The Diving Bell and the Butterfly

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Rating: PG-13

Starring:

Mathieu Amalric as Jean-Dominique ‘Jean-Do’ Bauby

Emmanuelle Seigner as Céline Desmoulins

Marie-Josée Croze as Henriette Durand

Anne Consigny as Claude

Patrick Chesnais as Dr. Lepage

Niels Arestrup as Roussin

Olatz López Garmendia as Marie Lopez

Jean-Pierre Cassel as Père Lucien / Lourdes Vendor

Marina Hands as Joséphine

Max von Sydow as Papinou Bauby

Isaach De Bankolé as Laurent

Emma de Caunes as Empress Eugénie

Jean-Philippe Écoffey as Dr. Mercier

Gérard Watkins as Le docteur Cocheton

Nicolas Le Riche as Nijinski

Special Features:

Submerged: The Making of “The Diving Bell and the Butterfly”

A Cinematic Vision

Audio Commentary with Director Julian Schnabel

Charlie Rose Interviews Julian Schnabel

Other Info:

Widescreen (1.85:1)

Dolby Digital 5.1 Surround Sound

French, English, and Spanish Language

French, English, and Spanish Subtitles

Running Time: 112 Minutes

Synopsis:

The following is from the DVD description:

“From Miramax Films acclaimed director Julian Schnabel and the screenwriter of ‘The Pianist’ comes a remarkable and inspiring true story about the awesome power of imagination. Experience the triumphant tale of renowned editor Jean-Dominique Bauby a man whose love of life and soaring vision shaped his will to achieve a life without boundaries.”

“The Diving Bell and the Butterfly” is rated PG-13 for nudity, sexual content and some language.

Mini-Review:

I guess my main problem with “The Diving Bell and the Butterfly” is that it’s incredibly sad and depressing. It’s perfectly OK that it’s this way and there’s plenty of room for movies like this, but personally I don’t like watching movies that depress me. If I want that, I just go watch the news. I’m even OK with watching sad movies that have happy resolutions (or even bittersweet ones), but this movie doesn’t even have that. I can’t say much without spoiling the ending, but you can probably guess it doesn’t end with Jean-Do jumping out of bed and skipping down the hall. Because of this, I didn’t enjoy it as much as many of the other critics did.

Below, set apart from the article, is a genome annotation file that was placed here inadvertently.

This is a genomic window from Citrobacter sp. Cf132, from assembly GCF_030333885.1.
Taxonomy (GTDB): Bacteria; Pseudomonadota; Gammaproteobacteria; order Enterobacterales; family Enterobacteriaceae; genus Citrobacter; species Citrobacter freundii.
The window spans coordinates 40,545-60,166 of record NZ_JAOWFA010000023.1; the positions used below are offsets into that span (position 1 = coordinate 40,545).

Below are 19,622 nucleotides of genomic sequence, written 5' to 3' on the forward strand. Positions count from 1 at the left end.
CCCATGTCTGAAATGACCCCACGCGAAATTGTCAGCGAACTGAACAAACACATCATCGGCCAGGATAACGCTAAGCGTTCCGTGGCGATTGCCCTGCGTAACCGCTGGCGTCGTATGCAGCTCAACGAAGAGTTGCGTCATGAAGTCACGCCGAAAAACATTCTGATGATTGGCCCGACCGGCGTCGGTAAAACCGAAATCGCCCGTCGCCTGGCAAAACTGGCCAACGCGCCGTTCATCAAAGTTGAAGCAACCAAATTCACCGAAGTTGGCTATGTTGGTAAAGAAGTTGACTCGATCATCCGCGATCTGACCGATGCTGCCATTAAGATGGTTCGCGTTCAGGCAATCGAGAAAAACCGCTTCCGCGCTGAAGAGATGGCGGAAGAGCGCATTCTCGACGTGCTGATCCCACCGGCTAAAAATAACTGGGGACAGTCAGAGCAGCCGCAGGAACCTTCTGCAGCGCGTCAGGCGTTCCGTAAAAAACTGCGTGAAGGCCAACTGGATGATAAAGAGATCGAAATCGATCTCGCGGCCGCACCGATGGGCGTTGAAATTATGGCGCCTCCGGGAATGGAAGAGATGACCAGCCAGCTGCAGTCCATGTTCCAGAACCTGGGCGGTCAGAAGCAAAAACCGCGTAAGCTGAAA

That being said, this is an interesting film. It’s quite unique to see a movie about a paralyzed man told from his point of view. The camera frequently shows the scenes from his eyes and the narration reveals his thoughts though he’s unable to speak. We feel his frustration and horror as he awakes and realizes what has happened. We get first had thoughts as he deals with learning how to communicate through blinks. We feel his sorry at having to face his wife, kids, and father while being unable to speak or movie. An especially disturbing scene shows his fear as they sew one of his eyelids shut. It all gives you a greater appreciation for the plight of the disabled and it certainly puts your own life in perspective

The film also employs a series of flashbacks so we can see Jean-Do before his stroke. We see him traveling the world, flirting with women, and living everyday life that we all take for granted. It makes the transitions back to his paralyzed state all the more tragic. These flashbacks give Mathieu Amalric a lot to work with as Jean-Dominique ‘Jean-Do’ Bauby. It’s an amazing transformation for the actor as he goes from jet-setting playboy to a man completely paralyzed and only able to blink one eye. It was a performance certainly worthy of the recognition it got Amalric. (Seeing him in the next James Bond movie is going to be quite a contrast.)

If you like medical dramas or are into French films (made by Americans), then “The Diving Bell and the Butterfly” is definitely required viewing for you. If you like more lighthearted fare, then you’ll want to try something else.

You’ll find a respectable selection of bonus features. There’s a “making of” video that features interviews with the cast and crew and behind the scenes footage. There’s also a featurette covering the unique cinematography used in the movie and the clever camera tricks. Rounding things out is an audio commentary and a Charlie Rose interview with the director. I wish they had talked a little more about Mathieu Amalric’s performance, but what’s here is pretty good.

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